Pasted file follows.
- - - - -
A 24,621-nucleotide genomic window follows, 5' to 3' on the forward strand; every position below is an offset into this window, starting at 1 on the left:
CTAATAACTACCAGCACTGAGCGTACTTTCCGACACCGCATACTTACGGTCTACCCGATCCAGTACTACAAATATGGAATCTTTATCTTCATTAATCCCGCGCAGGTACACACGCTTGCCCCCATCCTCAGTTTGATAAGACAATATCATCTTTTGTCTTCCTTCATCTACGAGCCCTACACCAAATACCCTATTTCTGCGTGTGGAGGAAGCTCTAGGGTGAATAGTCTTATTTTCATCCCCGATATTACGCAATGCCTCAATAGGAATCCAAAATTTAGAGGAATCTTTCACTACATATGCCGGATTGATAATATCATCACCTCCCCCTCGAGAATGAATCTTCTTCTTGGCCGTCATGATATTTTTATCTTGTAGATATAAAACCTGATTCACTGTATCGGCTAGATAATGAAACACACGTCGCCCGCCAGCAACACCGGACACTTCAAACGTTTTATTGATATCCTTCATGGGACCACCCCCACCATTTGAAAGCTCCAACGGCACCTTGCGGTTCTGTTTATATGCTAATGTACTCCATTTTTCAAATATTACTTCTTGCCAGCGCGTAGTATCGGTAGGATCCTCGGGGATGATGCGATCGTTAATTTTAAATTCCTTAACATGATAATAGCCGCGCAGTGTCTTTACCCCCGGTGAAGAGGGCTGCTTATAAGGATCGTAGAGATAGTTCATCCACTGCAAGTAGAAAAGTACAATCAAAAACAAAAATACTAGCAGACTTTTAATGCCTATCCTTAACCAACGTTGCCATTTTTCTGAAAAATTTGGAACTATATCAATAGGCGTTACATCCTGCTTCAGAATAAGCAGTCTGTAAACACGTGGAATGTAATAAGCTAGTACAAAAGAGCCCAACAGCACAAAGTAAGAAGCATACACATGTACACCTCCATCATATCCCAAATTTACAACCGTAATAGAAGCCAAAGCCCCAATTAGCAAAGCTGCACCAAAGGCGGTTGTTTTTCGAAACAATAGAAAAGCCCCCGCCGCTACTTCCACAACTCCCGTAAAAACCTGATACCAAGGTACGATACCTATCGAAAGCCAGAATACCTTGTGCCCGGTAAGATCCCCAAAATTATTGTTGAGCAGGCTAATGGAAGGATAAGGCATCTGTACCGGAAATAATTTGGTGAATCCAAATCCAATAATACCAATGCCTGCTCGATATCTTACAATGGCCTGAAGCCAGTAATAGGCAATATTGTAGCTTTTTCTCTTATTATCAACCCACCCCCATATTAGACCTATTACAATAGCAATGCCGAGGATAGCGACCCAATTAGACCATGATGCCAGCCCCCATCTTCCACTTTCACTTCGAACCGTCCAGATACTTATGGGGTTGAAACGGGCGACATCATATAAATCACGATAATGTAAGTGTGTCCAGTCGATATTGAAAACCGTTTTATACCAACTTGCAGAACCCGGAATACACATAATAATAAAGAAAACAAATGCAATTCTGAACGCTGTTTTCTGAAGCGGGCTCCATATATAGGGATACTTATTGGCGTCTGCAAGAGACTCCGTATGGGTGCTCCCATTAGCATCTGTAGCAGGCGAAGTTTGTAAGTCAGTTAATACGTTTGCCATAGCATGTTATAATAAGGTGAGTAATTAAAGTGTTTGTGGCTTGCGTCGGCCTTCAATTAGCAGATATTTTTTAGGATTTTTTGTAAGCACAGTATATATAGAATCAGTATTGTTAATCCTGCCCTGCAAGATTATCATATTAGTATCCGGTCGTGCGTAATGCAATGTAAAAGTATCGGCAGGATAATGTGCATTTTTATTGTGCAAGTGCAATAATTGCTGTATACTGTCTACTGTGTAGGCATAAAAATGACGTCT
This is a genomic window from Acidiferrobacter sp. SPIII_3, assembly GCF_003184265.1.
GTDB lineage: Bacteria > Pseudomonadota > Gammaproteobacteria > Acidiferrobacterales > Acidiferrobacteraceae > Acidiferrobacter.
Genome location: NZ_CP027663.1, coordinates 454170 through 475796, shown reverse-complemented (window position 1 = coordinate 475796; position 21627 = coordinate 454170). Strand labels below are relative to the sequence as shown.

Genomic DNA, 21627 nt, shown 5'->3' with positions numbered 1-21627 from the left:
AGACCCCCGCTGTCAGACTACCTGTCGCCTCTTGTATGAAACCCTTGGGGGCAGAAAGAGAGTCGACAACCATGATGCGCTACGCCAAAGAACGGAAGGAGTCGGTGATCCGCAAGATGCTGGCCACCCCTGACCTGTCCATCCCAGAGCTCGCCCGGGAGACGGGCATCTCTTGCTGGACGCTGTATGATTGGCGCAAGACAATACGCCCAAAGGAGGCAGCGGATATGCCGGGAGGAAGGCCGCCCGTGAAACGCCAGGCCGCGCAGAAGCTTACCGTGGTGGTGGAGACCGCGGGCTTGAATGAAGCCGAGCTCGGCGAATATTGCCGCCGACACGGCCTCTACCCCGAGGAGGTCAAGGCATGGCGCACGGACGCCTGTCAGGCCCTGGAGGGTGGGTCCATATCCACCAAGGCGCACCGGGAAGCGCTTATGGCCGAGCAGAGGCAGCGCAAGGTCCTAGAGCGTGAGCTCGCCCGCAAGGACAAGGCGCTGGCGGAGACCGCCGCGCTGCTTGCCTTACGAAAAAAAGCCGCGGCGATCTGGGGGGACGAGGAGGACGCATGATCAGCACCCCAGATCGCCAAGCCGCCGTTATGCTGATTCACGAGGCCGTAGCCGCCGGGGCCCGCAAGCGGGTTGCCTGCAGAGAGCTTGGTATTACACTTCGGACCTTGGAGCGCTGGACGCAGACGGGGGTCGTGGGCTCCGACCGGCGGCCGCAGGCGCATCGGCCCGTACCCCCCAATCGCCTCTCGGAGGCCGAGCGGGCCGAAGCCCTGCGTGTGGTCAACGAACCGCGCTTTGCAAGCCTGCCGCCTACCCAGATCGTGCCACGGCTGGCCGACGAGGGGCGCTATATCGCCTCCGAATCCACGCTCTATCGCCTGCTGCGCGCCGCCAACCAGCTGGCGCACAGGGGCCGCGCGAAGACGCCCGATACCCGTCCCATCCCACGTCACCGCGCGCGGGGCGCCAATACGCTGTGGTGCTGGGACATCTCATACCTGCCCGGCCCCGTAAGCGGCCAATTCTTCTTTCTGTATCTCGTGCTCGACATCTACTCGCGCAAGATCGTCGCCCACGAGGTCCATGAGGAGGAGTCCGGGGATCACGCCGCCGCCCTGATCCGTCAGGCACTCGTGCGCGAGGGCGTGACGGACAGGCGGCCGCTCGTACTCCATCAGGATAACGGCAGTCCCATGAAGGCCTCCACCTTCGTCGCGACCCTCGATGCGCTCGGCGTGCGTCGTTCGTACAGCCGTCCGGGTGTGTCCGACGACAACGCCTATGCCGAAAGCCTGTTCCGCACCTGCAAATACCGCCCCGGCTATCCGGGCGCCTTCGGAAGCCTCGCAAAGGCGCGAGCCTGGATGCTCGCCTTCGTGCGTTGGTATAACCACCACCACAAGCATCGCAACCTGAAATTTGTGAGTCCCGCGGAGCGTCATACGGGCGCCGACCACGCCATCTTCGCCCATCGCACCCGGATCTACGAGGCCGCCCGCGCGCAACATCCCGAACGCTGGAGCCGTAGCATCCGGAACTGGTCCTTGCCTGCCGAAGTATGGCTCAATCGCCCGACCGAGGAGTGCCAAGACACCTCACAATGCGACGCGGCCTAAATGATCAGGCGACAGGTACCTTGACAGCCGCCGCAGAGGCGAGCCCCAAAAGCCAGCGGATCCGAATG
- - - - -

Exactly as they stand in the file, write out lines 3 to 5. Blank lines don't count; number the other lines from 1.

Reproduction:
This is a genomic window from Acidiferrobacter sp. SPIII_3, assembly GCF_003184265.1.
GTDB lineage: Bacteria > Pseudomonadota > Gammaproteobacteria > Acidiferrobacterales > Acidiferrobacteraceae > Acidiferrobacter.
Genome location: NZ_CP027663.1, coordinates 454170 through 475796, shown reverse-complemented (window position 1 = coordinate 475796; position 21627 = coordinate 454170). Strand labels below are relative to the sequence as shown.